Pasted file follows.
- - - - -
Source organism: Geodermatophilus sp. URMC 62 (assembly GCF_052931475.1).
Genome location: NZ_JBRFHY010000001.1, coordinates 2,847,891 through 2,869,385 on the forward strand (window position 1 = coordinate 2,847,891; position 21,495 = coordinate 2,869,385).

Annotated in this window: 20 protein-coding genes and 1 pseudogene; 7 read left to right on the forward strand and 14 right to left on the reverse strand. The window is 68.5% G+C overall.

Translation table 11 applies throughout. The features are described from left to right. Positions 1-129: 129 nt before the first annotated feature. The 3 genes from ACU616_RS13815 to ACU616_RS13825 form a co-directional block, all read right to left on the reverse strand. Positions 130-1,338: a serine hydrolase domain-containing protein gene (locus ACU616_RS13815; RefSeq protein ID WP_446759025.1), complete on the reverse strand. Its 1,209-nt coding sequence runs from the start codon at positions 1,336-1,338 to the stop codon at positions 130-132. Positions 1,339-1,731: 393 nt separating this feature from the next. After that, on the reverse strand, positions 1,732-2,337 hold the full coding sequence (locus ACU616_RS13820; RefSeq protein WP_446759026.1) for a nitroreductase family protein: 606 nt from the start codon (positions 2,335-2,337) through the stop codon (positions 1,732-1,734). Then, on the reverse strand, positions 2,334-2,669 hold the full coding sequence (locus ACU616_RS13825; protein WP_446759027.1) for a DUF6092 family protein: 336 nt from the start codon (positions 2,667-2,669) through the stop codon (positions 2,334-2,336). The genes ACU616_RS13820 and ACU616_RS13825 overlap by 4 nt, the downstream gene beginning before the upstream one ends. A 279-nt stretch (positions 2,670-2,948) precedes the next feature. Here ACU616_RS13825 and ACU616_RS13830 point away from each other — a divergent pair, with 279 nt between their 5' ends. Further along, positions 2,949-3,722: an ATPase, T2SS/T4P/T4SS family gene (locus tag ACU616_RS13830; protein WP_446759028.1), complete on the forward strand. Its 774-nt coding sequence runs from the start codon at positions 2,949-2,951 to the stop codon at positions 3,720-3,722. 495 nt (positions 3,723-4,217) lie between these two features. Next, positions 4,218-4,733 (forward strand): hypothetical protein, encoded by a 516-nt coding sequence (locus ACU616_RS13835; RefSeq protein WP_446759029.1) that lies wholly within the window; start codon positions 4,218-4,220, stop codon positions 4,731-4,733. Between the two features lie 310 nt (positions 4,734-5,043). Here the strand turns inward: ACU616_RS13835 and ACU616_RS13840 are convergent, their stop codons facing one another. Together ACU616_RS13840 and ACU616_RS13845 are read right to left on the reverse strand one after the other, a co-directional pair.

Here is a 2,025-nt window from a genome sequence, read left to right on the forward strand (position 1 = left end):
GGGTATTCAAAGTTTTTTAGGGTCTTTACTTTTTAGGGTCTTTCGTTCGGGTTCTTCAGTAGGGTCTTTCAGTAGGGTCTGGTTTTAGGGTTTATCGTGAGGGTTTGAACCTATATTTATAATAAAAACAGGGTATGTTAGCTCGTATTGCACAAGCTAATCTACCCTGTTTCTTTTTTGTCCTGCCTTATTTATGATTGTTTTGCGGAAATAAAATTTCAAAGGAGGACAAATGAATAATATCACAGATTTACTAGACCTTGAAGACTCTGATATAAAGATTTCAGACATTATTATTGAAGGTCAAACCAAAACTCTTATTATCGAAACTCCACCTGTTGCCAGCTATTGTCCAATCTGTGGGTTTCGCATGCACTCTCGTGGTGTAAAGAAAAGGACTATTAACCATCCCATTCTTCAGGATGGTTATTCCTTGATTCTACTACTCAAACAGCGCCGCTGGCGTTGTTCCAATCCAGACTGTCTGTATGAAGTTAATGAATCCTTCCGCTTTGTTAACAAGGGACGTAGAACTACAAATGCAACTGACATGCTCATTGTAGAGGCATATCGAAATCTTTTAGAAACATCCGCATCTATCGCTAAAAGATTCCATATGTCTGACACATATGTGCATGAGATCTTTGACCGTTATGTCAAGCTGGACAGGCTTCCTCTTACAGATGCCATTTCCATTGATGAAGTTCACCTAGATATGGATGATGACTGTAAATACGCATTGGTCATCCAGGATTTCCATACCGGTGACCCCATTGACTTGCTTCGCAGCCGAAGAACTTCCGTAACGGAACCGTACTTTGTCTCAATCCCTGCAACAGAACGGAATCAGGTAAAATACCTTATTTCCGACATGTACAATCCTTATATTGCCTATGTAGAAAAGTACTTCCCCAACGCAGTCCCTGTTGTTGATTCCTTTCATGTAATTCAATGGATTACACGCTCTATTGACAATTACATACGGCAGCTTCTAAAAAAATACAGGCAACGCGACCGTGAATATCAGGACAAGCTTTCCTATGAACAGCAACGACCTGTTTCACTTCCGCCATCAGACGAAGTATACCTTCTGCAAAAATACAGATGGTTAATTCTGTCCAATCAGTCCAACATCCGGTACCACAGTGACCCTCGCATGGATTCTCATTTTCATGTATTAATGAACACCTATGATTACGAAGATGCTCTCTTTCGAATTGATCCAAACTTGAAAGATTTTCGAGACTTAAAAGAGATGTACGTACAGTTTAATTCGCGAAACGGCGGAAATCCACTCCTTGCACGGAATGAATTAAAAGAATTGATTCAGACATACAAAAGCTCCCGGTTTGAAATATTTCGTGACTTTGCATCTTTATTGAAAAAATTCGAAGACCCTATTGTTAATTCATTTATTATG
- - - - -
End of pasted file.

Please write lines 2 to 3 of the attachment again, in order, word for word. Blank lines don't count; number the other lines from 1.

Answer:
Genome location: NZ_JBRFHY010000001.1, coordinates 2,847,891 through 2,869,385 on the forward strand (window position 1 = coordinate 2,847,891; position 21,495 = coordinate 2,869,385).

Annotated in this window: 20 protein-coding genes and 1 pseudogene; 7 read left to right on the forward strand and 14 right to left on the reverse strand. The window is 68.5% G+C overall.